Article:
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When is the best time to go on an adventure cruise in the Galapagos Islands

One of the most commonly asked questions about the Galapagos Islands is "When is the best time to go on an adventure cruise in the Galapagos Islands?"

Read on to find out the best time to go on an expedition cruise in the Galapagos Islands in Ecuador.

There is never a bad time to go on an adventure cruise in the Galapagos Islands It all depends on what animals you would like to see and what you would like to do.

Here is a quick summary of the seasons - more information follows below for those of you who would like to get into the fine details:

December through May - rainy season - great for land animals, swimming & snorkelling

  • water and air are warmer

  • daily drizlle for a short period of time

  • also the sunniest time of year

  • great for swimming and snorkeling

  • not as many fish

  • breeding season for land birds (watch unusual mating rituals)

  • sea turtles nest on the beach

  • March through May land tortoises come down from the highlands in search of a mate

  • sea lions mate (males fight it out for the females)

  • March and April see newborn sea lion pups

  • February, March, and April flowers bloom and the islands are awash in colours

  • sea is calmer, so there is little chance of getting seasick.

June through November - dry season - fish & birds abound, great diving

  • cold water (bring a wet suit)

  • cold weather

  • water rich in nutrients and plankton, which attracts fish and birds

  • often cloudy but rarely rainy

  • windy - seas can be rougher (especially July & August)

  • best time for diving

  • Albatrosses on Espanola from April to December

  • Penguins are more common

  • Blue-footed boobies mate (beautiful mating ritual)

During the school holidays - from mid-June through early September and from mid-December through mid-January - you need to book far ahead of time. And while the number of visitors to each island is strictly controlled, during school holidays you are less likely to get a sense of solitude and isolation.

My recommendation is to spend as much time as you can on your adventure cruise in the Galapagos Islands. Operators often add one night on either end in Quito and two days are used up for travel back and forth to the islands. So what may look like a 10-day adventure cruise in the Galapagos means you only spend six days on the ship.

At a minimum you should try to include Fernandina, Isabela and Española in your itinerary. They offer a lot of the different species you can see on your adventure cruise in the Galapagos Islands. If you are looking for specific animal species, check out my blog post on where to find what animals in Galapagos.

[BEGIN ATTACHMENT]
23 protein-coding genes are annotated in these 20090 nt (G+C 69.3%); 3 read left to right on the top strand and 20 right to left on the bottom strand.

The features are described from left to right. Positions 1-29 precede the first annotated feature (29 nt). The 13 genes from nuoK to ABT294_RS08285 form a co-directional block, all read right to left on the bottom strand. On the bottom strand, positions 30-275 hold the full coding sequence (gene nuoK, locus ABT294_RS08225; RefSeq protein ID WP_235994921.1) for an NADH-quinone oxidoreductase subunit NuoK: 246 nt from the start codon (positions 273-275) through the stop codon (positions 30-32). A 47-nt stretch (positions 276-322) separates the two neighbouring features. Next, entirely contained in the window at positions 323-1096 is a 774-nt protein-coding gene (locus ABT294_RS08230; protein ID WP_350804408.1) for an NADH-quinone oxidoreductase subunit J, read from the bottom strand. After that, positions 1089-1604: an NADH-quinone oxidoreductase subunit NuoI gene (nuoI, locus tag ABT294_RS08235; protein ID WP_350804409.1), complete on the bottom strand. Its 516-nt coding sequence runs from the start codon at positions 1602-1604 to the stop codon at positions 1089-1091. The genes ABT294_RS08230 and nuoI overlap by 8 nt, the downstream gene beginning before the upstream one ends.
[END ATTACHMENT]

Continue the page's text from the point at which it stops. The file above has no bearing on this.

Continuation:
Rábida (Jervis) and Santiago (James) offer the best snorkeling in the islands.

Broken down by month, this is what you can expect to see on your adventure cruise in the Galapagos Islands


• Land birds start nesting, generally after the first rain.

• On Española adult male marine iguanas become brightly colored.

• green sea turtles arrive to lay their eggs.

• Land iguanas begin their reproductive cycles on Isabela.

• Hatching of giant tortoises eggs


• greater flamingos start nesting on Floreana

• Bahamas pintails start breeding

• Masked boobies on Española end their nesting

• Marine iguanas nest on Santa Cruz.

• Penguins migrate from Bartolomé Island to cooler waters off Isabela and Fernandina Islands

• nesting season of Galapagos dove peaks


• Sporadic tropical rains, intense sun and hot

• Marine iguanas nest on Fernandina and North Seymour

• Frigate birds mating season starts on San Cristobal and Genovesa


• Massive arrival of waved albatross on Española; courtship starts.

• End of hatching season of giant tortoises.

• eggs of green sea turtles begin to hatch.

• Sea turtles, marine iguanas and land iguanas nesting


• North Seymour's blue footed boobies begin courtship.

• Sea turtles still hatching on Gardner Bay, Punta Cormorant and Puerto Egas.

• marine iguanas eggs hatch on Santa Cruz.

• Palo Santo trees begin to shed foliage.

• Albatross on Española start laying their eggs.

• Band-rumped storm petrels begin first nesting period.


• Giant tortoises on Santa Cruz migrate from highlands to lowlands

• Whale sharks in the northwestern islands toward the end of the month

• Humpback whales can be seen


• Sea bird communities very active, especially blue footed boobies on Española.

• Flightless cormorants court and nest on Fernandina.

• Nesting season for American oystercatchers, waved albatross

• Lava lizards mating rituals until November.

• Whale sightings, especially off the Western coast of Isabela

• Start of sea lion breeding season


• Galapagos hawks court on Española and Santiago.

• Mask boobies and swallow-tailed gulls nest on Genovesa.

• Migrant shore birds arrive and stay until March.

• Giant tortoises return to the highlands of Santa Cruz.

• Frigate bird chicks hatch

• Sea lions give birth


• Penguins active on Bartolomé until December.

• Sea lions very active, especially in western and central islands.

• good month to see baby sea lions.

• most marine birds remain active at nesting sites


• Lava herons nest until March.

• Galapagos fur seals begin mating

• Boobies raise chicks on Española & Isabela.

• Giant tortoises still lay eggs.


• Sea lions sexually active on Eastern islands

• Band-rumped storm petrels begin second nesting period.

• whale sharks in the far northwest

• Green sea turtle mating season starts

• snorkeling with baby sea lions


• Hatching of giant tortoise eggs begins - lasts until April.

• Green sea turtles mate

• young albatrosses fledge; waved-albatross nesting season ends

• Marine and land iguanas mate

• Sea lions and fur seals breed

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